Sempai Kohai obedience A special relationship

Understanding enlightenment is too complex to explain here.

But you should understand the terms Satarie and Kensho this refer between  differences in enlightenment between a teacher and a student.
Understanding Sempai and Kohai and why its a special relationship
The training of  practitioners is what would be expected for a social institution modeled, like almost all others in Japan from the family to the nation, on the patrilineal kin group and descended from feudal Japan. A social hierarchy extends from the Grand Master Rikyu, other ancestors, the current Grand Master and his wife, his son who is the heir next in line and his family, other biological family members, the highest ranking teachers (gyotei), mizuya sensei (those in day-and-night service and training to become gyotei), other teachers in rank by seniority, and students likewise ranked.

Sempai/kohai or senior/junior relationships are an integral part of the structure. After just one day, one becomes sempai to others, and one remains kohai to others for life. Sempai are responsible to their sempai in turn for their kohai.

Obedience without argument or questioning and correction, accepted without excuses, are expected. The most proper response seems to be ‘hai!’ ("yes"). Ideally relationships are characterized by respect for the teacher or sempai and benevolence and guidance for the student or kohai. Many aisatsu (formal greetings, bows, waiting on one’s knees and knuckles) imply the proper respect.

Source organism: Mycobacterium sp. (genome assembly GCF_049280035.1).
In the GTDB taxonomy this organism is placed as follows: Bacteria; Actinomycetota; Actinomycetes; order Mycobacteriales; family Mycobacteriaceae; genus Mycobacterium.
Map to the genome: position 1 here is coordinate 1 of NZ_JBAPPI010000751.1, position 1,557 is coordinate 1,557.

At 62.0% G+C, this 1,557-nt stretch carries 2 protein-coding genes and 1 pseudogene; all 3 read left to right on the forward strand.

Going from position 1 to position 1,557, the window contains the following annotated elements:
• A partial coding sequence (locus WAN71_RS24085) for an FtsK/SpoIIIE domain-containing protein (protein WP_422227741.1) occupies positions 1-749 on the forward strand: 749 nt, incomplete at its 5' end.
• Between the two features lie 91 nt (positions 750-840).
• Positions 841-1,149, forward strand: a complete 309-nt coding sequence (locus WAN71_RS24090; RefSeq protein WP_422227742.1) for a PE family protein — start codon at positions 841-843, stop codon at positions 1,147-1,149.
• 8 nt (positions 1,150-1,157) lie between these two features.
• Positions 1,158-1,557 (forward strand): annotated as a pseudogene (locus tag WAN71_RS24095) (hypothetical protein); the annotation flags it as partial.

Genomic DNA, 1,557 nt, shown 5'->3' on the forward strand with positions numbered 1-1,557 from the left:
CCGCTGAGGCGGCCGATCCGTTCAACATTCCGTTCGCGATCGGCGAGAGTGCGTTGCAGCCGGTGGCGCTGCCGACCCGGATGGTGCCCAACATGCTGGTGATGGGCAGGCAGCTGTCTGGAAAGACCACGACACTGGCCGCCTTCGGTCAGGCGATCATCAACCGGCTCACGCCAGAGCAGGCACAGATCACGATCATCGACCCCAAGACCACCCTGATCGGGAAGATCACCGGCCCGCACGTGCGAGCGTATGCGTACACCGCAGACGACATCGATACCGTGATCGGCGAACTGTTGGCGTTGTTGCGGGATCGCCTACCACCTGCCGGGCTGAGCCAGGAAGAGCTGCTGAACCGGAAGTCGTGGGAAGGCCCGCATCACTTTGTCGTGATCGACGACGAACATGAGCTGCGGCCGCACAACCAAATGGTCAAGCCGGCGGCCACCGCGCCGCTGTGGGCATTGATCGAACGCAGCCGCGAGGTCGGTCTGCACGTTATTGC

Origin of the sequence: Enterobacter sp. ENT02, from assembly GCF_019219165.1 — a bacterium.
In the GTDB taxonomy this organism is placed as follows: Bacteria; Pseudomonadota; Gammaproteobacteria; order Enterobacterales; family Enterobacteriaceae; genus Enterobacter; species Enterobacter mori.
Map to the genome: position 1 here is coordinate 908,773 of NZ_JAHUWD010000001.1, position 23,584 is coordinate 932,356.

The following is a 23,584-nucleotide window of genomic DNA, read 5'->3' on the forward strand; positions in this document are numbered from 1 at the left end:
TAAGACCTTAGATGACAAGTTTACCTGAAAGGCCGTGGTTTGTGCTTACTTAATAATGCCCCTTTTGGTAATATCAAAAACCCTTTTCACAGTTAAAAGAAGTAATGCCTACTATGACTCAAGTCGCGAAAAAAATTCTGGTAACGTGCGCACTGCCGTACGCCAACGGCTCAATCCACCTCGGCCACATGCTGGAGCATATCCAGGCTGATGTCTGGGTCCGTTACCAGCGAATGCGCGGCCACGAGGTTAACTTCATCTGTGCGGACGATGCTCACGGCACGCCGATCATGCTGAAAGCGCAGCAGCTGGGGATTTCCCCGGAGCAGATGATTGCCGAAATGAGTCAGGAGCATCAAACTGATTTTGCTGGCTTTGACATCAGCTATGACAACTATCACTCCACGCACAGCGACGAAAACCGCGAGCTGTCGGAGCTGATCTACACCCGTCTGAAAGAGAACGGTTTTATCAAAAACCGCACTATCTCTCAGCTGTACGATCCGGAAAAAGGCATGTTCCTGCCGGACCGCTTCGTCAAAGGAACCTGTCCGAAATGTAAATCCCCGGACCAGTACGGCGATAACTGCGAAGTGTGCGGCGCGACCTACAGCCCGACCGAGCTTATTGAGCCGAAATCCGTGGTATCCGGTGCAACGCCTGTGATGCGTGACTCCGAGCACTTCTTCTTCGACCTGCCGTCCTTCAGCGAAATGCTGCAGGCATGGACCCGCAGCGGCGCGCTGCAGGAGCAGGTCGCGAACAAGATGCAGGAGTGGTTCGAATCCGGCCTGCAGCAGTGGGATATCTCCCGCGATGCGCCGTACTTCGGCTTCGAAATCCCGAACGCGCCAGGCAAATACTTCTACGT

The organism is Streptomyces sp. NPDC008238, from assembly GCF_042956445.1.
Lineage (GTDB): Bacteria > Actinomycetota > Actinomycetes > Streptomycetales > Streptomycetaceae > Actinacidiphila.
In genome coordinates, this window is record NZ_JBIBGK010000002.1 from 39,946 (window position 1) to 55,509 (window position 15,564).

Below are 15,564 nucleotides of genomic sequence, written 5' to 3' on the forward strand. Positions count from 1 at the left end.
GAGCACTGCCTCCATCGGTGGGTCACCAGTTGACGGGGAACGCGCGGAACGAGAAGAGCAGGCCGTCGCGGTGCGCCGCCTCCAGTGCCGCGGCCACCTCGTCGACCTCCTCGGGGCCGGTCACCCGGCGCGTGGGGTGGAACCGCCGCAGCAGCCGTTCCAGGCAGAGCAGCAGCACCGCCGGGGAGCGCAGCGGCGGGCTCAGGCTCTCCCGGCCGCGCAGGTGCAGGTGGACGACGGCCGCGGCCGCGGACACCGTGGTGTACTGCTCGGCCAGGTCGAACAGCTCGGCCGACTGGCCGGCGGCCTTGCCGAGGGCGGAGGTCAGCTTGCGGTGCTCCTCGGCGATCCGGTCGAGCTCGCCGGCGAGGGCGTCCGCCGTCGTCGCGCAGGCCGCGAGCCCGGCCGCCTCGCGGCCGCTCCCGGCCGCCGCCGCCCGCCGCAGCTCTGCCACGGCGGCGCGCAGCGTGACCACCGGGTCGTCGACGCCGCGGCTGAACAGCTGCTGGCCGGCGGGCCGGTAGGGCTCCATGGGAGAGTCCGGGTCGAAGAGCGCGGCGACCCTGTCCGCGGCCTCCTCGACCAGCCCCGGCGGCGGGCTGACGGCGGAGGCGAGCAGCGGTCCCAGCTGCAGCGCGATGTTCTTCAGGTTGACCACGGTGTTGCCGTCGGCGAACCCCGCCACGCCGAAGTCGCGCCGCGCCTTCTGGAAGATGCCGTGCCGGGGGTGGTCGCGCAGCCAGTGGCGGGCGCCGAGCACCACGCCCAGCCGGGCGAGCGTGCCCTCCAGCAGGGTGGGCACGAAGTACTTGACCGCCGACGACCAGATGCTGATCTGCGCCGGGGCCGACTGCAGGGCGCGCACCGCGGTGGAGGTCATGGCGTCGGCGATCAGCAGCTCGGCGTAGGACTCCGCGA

Training tends to be in the tradition of rigorous Zen discipline, with no complaints about strenuous hours on ones knees nor about preparations (toban) like sawing charcoal, wiping tatami mats on hands and knees, and cleaning the garden or toilets.

These are privileges of service and opportunities for spiritual development, especially death to and transcendence of the self.
Meditation traditions the courtesy and Koan's used in Zen Meditation are listed her for Meditation , they are provided by Master Hughes Roshi of the National Meditation center for World Peace , Danoshen Ryu Buddhist temple. It does not matter if you are wanting to study meditation for health reasons or as a "Way of Life" you will find that knowing traditional courtesy and methods will greatly add to your experiences.



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